HCC launches Children's Learning Center

September 01, 1998|By MATTHEW BIENIEK

The opening of a day-care center at Hagerstown Community College fulfills the dreams of at least two women.

Terry Kitchen, director of the new Children's Learning Center, has always wanted to run a day-care center.

And Sara Washington expects to complete her work toward an associate's degree because she has nearby and affordable day care for son Deshay, 4.

"I feel like I need to be in reach of him," said Washington, a former stay-at-home mom.

Washington said she could not go to school without the day-care center. She said the fees for the three days a week she is in school are affordable.

The center charges students $10 a half day for preschoolers, and $18 for a full day. A $15 application fee is due for each child.


Washington's husband, Demarco is in the Navy, and his transfers have slowed her educational progress because she's had to jump from school to school.

Hagerstown Community College is the last community college in Maryland to provide day-care services. But Washington said of the four community colleges she's attended, only Mesa Community College in San Diego, Calif., provided day care for children of students.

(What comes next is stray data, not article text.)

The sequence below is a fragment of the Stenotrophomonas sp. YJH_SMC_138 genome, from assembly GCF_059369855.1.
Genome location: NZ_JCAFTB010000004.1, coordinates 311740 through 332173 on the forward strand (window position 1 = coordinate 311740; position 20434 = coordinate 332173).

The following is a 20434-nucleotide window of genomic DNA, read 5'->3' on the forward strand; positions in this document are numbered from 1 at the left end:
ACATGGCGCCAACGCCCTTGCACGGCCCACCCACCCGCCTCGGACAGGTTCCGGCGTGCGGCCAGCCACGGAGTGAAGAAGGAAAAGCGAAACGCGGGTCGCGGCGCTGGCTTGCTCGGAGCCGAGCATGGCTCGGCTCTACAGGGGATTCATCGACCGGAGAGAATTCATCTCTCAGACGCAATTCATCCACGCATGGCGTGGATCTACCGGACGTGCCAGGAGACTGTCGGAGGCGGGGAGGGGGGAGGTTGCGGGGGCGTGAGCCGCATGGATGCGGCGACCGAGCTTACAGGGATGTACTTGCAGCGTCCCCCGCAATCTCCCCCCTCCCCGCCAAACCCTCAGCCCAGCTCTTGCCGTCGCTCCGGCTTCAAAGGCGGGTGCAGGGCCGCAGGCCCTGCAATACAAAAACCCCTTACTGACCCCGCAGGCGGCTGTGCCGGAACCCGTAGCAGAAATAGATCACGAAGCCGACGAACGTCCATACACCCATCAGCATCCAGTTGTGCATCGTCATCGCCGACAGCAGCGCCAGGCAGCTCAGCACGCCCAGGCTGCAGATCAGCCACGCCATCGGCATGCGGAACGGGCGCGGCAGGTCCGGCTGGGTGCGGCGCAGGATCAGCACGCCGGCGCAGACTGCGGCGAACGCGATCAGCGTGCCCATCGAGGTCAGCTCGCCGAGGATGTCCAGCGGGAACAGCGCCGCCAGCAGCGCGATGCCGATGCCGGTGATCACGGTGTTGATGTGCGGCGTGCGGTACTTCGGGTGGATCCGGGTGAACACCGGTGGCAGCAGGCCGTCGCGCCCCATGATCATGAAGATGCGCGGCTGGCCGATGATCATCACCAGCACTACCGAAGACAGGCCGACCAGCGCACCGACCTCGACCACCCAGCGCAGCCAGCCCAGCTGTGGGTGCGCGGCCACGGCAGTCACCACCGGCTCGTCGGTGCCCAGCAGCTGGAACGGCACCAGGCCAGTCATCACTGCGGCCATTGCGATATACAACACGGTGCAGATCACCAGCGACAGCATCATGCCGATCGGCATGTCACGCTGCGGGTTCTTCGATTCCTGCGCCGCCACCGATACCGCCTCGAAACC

"It's really been a dream - to have my own preschool. This is a way to achieve it without the capital," said Kitchen.

Kitchen lives in Frederick County, Md., where she was assistant director of the Head Start program, she said.

Patricia Churchey, HCC's director of public information, said a day-care center has been in the works for seven or eight years, but putting together the money was a problem.

The school decided to use a combination of money from bookstore profits and grants to fund the center until it could become self-supporting.

A grant for $42,552 from the Washington County Gaming Commission provided playground and classroom equipment including jungle gyms and tricycles. Students can ride the tricycles around a bicycle path in the fenced-in playground, which is still under construction but will be completed in a few weeks, Kitchen said.

The center is licensed to care for up to 67 children at one time, said Kitchen. At full staff, the center will have 11 to 13 full- and part-time employees, she said.

The Children's Learning Center opened Monday, the first day of classes at HCC. Sixteen students were registered to attend, said Kitchen. The center occupies space that used to be as a student lounge, she said.

All the doors are pinch-point free to protect little fingers and bathrooms have child-size facilities with faucets operated by movement sensors so there is no fussing with handles to turn water on and off, she said.

The center divides classes by student age. A Tiny Tots class if for children 2 to 3 years old, preschool is for toilet-trained youngsters ages 3 to 5, and a full-day accredited kindergarten program is available.

The center is open to children of students, faculty, and the community. Children of students have priority in placement, said Kitchen.

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